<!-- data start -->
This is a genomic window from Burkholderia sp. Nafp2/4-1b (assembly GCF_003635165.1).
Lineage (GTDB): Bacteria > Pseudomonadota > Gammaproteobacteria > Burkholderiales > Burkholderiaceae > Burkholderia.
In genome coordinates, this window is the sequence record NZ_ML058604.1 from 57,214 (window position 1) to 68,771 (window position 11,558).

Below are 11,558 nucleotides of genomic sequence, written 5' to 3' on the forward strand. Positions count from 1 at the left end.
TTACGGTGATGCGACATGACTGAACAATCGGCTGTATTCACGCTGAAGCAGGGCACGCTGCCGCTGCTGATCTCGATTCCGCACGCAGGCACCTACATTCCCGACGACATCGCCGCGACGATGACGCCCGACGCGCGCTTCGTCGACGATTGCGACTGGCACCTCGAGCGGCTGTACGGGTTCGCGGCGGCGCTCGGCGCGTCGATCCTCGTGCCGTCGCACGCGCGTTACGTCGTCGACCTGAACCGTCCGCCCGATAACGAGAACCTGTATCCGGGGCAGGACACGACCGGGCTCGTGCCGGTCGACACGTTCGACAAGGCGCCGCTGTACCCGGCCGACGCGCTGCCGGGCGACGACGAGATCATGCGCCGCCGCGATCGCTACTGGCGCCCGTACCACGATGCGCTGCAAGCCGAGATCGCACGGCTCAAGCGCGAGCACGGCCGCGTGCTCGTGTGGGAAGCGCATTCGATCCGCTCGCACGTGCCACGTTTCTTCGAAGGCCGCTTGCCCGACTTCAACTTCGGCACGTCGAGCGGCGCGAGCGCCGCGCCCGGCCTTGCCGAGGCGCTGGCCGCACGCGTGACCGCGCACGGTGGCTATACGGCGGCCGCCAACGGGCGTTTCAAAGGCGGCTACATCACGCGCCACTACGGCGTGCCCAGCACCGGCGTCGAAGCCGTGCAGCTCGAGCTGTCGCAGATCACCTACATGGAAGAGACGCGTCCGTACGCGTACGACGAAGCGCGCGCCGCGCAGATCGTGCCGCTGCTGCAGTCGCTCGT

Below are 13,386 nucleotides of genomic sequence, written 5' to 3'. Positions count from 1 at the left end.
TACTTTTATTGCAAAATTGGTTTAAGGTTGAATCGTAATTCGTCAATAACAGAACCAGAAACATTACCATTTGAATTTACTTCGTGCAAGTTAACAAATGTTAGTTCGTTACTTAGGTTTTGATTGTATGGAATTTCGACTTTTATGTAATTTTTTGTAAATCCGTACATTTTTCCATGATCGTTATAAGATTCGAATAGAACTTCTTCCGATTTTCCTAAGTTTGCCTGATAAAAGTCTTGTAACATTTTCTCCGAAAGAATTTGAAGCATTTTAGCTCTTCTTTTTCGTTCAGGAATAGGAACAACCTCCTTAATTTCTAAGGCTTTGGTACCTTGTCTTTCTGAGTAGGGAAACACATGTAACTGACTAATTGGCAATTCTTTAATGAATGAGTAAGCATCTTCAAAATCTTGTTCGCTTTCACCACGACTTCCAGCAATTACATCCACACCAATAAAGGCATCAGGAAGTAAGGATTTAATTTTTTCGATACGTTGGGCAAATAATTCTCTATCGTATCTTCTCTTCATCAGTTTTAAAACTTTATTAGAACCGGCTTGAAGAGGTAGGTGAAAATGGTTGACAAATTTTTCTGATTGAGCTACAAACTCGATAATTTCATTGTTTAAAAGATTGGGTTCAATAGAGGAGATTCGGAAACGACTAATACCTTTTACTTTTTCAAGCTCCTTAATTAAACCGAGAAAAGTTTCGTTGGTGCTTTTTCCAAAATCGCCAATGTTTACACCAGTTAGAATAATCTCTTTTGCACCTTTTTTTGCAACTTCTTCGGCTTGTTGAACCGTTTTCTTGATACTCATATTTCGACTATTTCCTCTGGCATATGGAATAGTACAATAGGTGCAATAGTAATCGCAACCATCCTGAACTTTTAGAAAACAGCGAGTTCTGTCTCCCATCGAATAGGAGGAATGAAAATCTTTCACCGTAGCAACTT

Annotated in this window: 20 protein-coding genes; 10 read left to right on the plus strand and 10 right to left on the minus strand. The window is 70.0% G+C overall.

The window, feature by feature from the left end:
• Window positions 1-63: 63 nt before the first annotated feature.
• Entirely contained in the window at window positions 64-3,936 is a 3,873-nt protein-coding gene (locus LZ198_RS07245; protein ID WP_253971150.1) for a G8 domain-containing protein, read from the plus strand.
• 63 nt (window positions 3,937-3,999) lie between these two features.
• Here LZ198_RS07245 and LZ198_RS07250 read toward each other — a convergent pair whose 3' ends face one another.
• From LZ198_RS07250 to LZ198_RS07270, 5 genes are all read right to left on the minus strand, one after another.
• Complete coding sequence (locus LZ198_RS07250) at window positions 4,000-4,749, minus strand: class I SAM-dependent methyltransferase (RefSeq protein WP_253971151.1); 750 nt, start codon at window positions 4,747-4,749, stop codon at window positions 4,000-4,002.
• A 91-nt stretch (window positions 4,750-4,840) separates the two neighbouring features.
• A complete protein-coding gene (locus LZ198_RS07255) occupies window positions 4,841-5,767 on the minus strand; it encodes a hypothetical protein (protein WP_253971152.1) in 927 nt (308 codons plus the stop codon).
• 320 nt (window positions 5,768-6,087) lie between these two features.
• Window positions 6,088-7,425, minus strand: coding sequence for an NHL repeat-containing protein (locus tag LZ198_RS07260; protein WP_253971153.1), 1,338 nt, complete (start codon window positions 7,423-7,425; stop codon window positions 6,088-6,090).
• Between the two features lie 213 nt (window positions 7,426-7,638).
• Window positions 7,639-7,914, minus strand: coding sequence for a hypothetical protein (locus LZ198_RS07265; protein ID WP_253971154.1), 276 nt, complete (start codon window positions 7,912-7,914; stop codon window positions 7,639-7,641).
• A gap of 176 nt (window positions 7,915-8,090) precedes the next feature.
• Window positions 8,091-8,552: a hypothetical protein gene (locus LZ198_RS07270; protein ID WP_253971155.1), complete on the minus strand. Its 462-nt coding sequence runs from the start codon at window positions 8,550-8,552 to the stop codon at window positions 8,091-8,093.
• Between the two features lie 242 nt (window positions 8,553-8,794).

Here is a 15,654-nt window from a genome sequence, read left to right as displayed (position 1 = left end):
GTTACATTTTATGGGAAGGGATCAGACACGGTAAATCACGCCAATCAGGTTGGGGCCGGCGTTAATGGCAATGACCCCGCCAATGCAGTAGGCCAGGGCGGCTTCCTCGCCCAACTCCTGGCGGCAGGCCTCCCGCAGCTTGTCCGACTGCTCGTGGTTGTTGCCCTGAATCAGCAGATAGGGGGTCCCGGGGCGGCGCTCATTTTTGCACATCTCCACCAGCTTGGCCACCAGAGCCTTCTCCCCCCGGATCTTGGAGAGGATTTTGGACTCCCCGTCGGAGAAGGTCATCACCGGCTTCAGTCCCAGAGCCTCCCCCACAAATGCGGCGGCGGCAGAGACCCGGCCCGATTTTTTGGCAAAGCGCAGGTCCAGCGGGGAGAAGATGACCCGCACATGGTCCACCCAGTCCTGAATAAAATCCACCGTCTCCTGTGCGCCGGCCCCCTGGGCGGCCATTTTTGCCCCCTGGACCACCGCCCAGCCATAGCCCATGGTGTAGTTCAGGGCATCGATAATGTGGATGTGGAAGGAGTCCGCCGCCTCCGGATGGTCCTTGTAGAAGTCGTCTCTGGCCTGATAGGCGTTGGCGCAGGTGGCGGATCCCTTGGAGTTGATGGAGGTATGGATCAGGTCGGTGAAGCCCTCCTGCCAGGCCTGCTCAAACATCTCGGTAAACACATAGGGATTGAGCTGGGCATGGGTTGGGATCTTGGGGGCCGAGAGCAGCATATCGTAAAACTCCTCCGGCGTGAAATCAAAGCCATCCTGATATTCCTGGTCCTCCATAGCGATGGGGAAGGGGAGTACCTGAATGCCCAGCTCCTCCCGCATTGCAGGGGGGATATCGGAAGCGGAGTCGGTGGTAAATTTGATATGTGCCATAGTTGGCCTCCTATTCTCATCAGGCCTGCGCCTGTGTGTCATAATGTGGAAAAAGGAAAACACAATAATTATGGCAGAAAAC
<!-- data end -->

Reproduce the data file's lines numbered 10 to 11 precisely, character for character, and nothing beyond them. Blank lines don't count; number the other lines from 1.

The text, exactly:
• Window positions 1-63: 63 nt before the first annotated feature.
• Entirely contained in the window at window positions 64-3,936 is a 3,873-nt protein-coding gene (locus LZ198_RS07245; protein ID WP_253971150.1) for a G8 domain-containing protein, read from the plus strand.